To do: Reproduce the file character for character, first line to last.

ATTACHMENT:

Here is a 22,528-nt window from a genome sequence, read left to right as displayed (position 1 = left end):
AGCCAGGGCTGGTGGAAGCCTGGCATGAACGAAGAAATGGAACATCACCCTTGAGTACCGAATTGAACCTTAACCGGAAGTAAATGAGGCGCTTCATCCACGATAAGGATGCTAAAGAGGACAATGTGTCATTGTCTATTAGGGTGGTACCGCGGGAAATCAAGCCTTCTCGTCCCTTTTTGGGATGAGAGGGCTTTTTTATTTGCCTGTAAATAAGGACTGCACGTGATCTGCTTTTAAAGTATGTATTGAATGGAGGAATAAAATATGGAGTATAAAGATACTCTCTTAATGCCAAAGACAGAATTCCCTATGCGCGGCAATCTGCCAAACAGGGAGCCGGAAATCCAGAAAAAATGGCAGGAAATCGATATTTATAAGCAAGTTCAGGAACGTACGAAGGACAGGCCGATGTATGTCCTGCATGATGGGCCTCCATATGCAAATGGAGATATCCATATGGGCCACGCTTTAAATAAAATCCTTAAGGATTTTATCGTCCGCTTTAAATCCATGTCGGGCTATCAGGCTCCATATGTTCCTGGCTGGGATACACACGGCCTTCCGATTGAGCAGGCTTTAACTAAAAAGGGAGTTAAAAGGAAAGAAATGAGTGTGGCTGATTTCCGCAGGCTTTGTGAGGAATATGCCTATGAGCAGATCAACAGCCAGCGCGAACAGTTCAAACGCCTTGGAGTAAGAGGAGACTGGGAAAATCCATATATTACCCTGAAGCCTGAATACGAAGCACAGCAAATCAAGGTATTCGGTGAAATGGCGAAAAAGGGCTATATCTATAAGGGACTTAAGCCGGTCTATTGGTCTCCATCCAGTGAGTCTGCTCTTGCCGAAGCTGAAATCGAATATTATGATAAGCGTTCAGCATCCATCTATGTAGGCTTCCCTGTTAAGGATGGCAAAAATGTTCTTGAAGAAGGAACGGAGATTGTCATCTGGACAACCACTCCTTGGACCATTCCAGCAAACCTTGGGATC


Here is a 22,528-nt window from a genome sequence, read left to right as displayed (position 1 = left end):
AGCCAGGGCTGGTGGAAGCCTGGCATGAACGAAGAAATGGAACATCACCCTTGAGTACCGAATTGAACCTTAACCGGAAGTAAATGAGGCGCTTCATCCACGATAAGGATGCTAAAGAGGACAATGTGTCATTGTCTATTAGGGTGGTACCGCGGGAAATCAAGCCTTCTCGTCCCTTTTTGGGATGAGAGGGCTTTTTTATTTGCCTGTAAATAAGGACTGCACGTGATCTGCTTTTAAAGTATGTATTGAATGGAGGAATAAAATATGGAGTATAAAGATACTCTCTTAATGCCAAAGACAGAATTCCCTATGCGCGGCAATCTGCCAAACAGGGAGCCGGAAATCCAGAAAAAATGGCAGGAAATCGATATTTATAAGCAAGTTCAGGAACGTACGAAGGACAGGCCGATGTATGTCCTGCATGATGGGCCTCCATATGCAAATGGAGATATCCATATGGGCCACGCTTTAAATAAAATCCTTAAGGATTTTATCGTCCGCTTTAAATCCATGTCGGGCTATCAGGCTCCATATGTTCCTGGCTGGGATACACACGGCCTTCCGATTGAGCAGGCTTTAACTAAAAAGGGAGTTAAAAGGAAAGAAATGAGTGTGGCTGATTTCCGCAGGCTTTGTGAGGAATATGCCTATGAGCAGATCAACAGCCAGCGCGAACAGTTCAAACGCCTTGGAGTAAGAGGAGACTGGGAAAATCCATATATTACCCTGAAGCCTGAATACGAAGCACAGCAAATCAAGGTATTCGGTGAAATGGCGAAAAAGGGCTATATCTATAAGGGACTTAAGCCGGTCTATTGGTCTCCATCCAGTGAGTCTGCTCTTGCCGAAGCTGAAATCGAATATTATGATAAGCGTTCAGCATCCATCTATGTAGGCTTCCCTGTTAAGGATGGCAAAAATGTTCTTGAAGAAGGAACGGAGATTGTCATCTGGACAACCACTCCTTGGACCATTCCAGCAAACCTTGGGATC